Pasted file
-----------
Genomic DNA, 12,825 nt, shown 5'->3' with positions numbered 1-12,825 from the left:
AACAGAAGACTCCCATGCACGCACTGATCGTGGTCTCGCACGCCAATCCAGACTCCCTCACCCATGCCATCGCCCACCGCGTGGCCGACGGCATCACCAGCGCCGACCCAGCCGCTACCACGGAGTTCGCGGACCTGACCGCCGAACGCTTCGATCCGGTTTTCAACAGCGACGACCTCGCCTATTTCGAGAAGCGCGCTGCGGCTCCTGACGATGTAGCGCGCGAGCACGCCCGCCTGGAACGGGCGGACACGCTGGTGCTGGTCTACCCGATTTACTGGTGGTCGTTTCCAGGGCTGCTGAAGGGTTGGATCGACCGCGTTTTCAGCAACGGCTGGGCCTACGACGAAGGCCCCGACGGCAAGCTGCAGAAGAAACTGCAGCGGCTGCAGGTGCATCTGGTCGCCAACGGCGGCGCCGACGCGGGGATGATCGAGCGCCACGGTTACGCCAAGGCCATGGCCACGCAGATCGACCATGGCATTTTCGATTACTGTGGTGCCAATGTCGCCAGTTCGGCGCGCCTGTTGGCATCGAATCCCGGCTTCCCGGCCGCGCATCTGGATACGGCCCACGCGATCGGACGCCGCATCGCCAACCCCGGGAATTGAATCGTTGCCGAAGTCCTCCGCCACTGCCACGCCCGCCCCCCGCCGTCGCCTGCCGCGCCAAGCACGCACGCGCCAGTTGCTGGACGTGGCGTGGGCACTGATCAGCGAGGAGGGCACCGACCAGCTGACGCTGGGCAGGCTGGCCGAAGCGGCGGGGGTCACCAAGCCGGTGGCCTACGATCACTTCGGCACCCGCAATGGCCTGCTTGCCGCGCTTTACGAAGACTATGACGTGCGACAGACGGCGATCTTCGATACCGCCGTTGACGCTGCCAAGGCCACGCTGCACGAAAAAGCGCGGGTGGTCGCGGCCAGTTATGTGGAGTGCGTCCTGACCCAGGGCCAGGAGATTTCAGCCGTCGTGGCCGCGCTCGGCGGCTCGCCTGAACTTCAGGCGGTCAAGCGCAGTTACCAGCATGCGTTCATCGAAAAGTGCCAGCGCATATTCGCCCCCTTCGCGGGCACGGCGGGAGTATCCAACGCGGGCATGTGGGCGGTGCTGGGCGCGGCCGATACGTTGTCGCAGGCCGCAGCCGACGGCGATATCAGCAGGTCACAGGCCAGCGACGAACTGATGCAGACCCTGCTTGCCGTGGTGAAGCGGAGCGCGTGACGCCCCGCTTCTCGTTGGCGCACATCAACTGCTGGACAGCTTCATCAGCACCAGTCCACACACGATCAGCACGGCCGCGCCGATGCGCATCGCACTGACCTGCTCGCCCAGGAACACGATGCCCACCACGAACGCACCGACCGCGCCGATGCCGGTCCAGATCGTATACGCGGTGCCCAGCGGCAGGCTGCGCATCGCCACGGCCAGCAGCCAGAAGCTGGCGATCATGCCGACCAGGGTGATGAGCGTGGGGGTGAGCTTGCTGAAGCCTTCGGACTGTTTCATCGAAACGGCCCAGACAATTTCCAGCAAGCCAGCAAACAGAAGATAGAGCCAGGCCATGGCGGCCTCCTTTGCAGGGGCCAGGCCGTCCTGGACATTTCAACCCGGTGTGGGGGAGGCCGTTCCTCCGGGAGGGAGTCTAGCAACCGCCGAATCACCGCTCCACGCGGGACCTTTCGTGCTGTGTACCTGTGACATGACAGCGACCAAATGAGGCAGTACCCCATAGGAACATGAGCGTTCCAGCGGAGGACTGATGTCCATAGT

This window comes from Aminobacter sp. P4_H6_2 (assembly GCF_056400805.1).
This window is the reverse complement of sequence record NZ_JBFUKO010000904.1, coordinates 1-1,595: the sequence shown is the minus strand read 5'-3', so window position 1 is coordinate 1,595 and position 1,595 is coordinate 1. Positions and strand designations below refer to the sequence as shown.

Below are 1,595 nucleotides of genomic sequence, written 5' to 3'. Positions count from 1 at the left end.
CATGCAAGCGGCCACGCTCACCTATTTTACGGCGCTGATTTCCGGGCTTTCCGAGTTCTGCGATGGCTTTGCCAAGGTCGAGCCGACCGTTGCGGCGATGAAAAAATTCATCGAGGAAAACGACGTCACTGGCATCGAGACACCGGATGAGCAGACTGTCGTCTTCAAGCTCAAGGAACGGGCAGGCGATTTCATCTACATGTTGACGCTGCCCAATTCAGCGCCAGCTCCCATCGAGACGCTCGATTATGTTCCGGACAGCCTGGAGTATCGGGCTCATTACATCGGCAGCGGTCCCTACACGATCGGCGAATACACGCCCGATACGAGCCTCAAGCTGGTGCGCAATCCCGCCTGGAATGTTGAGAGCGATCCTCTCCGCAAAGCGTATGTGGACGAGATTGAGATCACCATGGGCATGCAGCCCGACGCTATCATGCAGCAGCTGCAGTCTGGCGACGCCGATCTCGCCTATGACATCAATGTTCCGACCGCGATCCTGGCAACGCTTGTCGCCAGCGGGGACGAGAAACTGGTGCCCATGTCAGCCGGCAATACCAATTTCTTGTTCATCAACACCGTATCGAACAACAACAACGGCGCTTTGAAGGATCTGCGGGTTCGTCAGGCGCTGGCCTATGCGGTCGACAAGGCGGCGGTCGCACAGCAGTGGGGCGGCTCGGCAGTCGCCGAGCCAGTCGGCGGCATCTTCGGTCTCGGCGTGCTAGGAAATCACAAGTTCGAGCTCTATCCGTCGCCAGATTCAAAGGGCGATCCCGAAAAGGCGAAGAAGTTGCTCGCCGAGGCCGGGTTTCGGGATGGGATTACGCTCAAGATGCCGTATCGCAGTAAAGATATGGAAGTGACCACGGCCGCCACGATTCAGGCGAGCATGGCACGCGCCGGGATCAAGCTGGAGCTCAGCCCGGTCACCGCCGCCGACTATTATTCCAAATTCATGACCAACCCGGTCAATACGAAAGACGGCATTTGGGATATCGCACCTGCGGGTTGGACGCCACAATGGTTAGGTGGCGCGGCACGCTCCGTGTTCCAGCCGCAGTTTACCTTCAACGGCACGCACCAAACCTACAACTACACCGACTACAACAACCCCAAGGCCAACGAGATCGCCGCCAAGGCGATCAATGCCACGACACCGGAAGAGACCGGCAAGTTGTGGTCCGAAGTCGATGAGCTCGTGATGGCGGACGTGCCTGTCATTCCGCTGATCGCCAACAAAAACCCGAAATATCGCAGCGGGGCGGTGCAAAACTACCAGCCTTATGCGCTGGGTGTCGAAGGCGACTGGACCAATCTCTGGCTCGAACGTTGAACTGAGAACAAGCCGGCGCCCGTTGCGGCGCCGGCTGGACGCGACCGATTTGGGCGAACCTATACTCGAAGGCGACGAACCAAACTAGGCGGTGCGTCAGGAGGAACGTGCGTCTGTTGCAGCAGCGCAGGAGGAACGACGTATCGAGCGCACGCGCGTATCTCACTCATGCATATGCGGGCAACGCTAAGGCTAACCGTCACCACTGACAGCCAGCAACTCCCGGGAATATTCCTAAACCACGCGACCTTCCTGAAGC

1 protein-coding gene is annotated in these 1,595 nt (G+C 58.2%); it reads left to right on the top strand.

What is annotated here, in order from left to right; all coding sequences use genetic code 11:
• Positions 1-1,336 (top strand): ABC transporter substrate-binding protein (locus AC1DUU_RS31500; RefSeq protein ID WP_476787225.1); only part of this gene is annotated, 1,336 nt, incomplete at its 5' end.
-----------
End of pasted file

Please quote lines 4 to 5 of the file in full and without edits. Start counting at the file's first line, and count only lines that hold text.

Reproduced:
This window is the reverse complement of sequence record NZ_JBFUKO010000904.1, coordinates 1-1,595: the sequence shown is the minus strand read 5'-3', so window position 1 is coordinate 1,595 and position 1,595 is coordinate 1. Positions and strand designations below refer to the sequence as shown.

Below are 1,595 nucleotides of genomic sequence, written 5' to 3'. Positions count from 1 at the left end.